Tuesday, April 29, 2014

Good Girls Don’t Get Media Coverage

One thing is clear when promoting a book. Being polite doesn’t work. Remaining neutral doesn’t work. Being reserved doesn’t work. If you aren’t prepared to state strong views and alienate others, don’t bother promoting your book. If you aren’t committed to saying outrageous things and drawing clear lines of winners and losers, don’t even think of contacting the media. Being humble or waiting in line is not the way to proceed in the media arena.

This doesn’t mean you need to be outright rude, mean, or disrespectful to others, nor is this a license to lie, cheat, steal, or break the law. But to promote yourself today in the current media environment, you need to stick out, and sometimes to do that means you need to position yourself against someone or something as much as you are for someone or something.

The media rhetoric often sinks to the level of schoolyard bully vitriol. Just turn on Fox and see what I mean. We don’t need that, but you do have to speak in an assertive, inspiring, and confident tone. Sometimes, you have to make your point by putting the points of others down.

Let’s say your book is about what should be done about an issue such as the debt. It’s easy to find an enemy there. You can bash the policies of various elected officials and parties. You can make statistical claims. You can demand for changes to be made and give 10 steps to follow. But what do you do if your book seems less political and argumentative, like a book on caregiving or raising a happy child, or a cookbook for diabetes?

There’s always something to criticize or argue against. You just have to think who can be a big enough target.

For instance, maybe the enemy for caregiving is the government, and its lack of policy or support. Maybe for the cookbook, the enemy is big food companies who sell junk food. For the parenting book, we can rail against the practices of psychologists who offer useless advice. Someone has to wear the black hat and be demonized. It can be a person, a place, a thing, an ideology, an institution, the government, a business, or an event. But some opposition has to exist in order for you to be the hero and victor.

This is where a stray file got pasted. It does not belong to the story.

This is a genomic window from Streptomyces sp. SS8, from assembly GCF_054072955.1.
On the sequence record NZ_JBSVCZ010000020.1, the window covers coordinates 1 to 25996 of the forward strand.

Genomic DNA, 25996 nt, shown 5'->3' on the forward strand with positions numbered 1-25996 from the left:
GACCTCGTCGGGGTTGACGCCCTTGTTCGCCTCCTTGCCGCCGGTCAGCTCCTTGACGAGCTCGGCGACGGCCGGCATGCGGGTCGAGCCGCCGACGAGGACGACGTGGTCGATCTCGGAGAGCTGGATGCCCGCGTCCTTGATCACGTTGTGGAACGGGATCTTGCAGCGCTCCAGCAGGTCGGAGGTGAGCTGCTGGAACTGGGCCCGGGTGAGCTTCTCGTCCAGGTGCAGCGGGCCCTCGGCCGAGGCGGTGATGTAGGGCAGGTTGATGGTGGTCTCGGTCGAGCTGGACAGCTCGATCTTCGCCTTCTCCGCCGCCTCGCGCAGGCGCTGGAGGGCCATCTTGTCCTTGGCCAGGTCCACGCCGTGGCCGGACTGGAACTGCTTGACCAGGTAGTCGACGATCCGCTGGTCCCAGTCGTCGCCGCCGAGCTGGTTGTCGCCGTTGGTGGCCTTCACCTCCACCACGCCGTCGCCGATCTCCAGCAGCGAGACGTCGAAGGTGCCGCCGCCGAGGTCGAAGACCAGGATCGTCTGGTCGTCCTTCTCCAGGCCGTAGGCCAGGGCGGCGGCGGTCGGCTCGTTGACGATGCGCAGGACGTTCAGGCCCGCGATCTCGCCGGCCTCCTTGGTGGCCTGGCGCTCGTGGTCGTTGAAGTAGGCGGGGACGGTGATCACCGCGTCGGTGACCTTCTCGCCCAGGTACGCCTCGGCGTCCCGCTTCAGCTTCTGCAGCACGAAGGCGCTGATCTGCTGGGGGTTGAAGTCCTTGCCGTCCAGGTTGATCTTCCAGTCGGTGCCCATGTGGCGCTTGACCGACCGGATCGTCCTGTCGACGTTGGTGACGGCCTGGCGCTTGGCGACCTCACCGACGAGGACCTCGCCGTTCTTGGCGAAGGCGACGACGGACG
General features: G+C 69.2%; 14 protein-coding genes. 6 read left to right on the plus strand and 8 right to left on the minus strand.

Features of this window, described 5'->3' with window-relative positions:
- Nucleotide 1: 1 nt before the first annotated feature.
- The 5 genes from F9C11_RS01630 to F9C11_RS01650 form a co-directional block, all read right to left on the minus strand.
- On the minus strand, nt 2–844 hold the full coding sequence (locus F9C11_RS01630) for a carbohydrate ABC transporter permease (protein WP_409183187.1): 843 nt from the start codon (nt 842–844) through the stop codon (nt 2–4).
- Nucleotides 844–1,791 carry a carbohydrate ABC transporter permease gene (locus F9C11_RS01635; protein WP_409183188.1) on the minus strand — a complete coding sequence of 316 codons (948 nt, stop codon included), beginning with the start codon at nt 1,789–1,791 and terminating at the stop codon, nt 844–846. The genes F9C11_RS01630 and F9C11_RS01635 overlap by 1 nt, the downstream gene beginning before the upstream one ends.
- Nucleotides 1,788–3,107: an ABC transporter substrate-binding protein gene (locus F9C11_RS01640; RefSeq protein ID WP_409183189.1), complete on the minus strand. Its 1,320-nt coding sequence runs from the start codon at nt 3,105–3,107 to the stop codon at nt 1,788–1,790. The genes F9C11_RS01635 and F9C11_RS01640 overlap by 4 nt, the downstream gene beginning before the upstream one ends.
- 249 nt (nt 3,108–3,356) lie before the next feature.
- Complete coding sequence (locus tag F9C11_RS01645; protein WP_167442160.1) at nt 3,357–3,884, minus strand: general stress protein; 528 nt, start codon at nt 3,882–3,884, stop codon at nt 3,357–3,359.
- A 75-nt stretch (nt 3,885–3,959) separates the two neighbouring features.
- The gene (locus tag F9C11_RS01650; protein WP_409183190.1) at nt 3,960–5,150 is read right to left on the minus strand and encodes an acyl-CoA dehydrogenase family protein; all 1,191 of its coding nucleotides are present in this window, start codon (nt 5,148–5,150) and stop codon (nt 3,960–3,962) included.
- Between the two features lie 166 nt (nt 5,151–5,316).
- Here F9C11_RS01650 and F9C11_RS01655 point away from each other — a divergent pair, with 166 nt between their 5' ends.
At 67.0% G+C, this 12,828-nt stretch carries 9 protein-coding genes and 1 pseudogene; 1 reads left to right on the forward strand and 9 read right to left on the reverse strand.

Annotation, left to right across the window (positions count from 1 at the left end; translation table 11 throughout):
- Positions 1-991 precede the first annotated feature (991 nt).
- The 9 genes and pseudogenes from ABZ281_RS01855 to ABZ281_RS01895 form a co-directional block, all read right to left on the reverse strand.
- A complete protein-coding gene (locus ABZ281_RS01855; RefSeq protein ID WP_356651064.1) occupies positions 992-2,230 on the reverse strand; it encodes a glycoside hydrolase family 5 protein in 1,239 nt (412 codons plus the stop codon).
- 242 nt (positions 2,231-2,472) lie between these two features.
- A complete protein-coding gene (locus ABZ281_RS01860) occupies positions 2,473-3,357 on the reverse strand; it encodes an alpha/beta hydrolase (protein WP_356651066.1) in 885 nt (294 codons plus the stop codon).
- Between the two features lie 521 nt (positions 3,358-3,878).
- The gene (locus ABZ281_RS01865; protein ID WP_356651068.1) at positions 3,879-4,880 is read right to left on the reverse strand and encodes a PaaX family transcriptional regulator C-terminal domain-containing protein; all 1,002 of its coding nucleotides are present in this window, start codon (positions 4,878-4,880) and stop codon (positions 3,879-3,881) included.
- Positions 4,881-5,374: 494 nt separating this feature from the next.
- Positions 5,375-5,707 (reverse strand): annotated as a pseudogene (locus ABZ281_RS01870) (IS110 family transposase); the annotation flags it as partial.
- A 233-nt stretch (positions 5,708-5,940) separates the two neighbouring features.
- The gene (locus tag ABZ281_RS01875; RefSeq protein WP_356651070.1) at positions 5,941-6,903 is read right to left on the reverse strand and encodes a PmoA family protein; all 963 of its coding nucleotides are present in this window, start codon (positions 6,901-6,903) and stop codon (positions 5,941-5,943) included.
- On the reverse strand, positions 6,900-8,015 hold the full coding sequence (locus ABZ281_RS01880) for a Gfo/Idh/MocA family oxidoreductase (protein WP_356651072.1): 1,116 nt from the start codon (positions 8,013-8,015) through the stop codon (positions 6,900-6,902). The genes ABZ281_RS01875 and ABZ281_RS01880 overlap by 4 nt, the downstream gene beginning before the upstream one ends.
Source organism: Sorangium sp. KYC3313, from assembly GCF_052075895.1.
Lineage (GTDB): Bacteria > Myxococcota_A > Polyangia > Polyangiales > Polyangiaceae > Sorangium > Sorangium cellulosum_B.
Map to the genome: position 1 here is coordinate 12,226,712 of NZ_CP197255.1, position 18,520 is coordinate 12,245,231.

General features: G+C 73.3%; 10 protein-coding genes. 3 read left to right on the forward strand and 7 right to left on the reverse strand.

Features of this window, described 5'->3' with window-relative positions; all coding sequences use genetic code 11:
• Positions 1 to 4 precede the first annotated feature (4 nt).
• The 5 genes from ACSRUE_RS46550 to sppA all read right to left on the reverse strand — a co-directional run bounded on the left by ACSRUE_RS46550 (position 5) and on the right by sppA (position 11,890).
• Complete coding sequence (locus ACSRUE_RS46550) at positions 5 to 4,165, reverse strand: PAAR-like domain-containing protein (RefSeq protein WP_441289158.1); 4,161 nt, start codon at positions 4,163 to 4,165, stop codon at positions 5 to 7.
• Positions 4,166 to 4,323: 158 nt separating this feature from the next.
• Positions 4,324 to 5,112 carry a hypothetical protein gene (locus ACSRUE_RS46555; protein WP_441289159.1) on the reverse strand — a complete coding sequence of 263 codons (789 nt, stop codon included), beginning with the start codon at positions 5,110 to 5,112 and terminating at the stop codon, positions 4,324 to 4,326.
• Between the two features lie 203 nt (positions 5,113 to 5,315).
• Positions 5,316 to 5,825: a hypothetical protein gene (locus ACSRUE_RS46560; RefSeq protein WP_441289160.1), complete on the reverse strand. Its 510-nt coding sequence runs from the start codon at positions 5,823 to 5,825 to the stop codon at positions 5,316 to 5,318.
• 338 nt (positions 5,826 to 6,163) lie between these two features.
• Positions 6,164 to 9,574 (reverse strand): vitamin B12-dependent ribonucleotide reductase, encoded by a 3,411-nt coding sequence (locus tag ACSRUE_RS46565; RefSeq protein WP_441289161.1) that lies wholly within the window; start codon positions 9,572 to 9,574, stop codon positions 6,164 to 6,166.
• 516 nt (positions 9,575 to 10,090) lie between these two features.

The media wants controversy, colorful personalities, debates, and wild accusations flying around – and you need to give them what they want. Look at other industries. Take sports. We love rivalries. People will talk about Lakers-Celtics, Yankees-Red Sox, Bruins-Flyers. In politics, it’s liberals vs. conservatives. In high school, it’s nerds vs. jocks. In life, it’s men vs. women or city vs. suburb or underdog vs. monopoly.

We want there to be tension, with something at stake. We want urgent calls to action and we need forks in the road. We want to feel we are at a pivotal turning point, where our rights, wealth, r, freedom, and way of life are under threat. Your pitches to the media need to tap into this emotional and psychological fervor.


by Dale Carnegie

Principle 1: Become genuinely interested in other people.
Principle 2: Smile.
Principle 3: Remember that a person’s name is to that person the sweetest and most important sound in any language.
Principle 4: Be a good listener.  Encourage others to talk about themselves.
Principle 5: Talk in terms of the other person’s interests.
Principle 6: Make the other person feel important – and do it sincerely

Three-fourths of the people you will ever meet are hungering and thirsting for sympathy.  Give it to them, and they will love you.

Say about yourself all the derogatory things you know the other person is thinking or wants to say or intends to say – and say them before that person has a chance to say them.   The chances are a hundred to one that a generous, forgiving attitude will be taken and your mistakes will be minimized.

Let Charles Schwab say it in his own words:  “The way to get things done,” says Schwab, “is to stimulate competition.  I do not mean in a sordid, money-getting way, but in the desire to excel.”

That is what every successful person loves:  the game.  The chance for self-expression.  The chance to prove his or her worth, to excel, to win.  That is what makes footraces and hog-calling and pie-eating contests.  The desire to excel. The desire for a feeling of importance.

Brian Feinblum’s views, opinions, and ideas expressed in this blog are his alone and not that of his employer, Media Connect, the nation’s largest book promoter. You can follow him on Twitter @theprexpert and email him at brianfeinblum@gmail.com. He feels more important when discussed in the third-person. This is copyrighted by BookMarketingBuzzBlog © 2014

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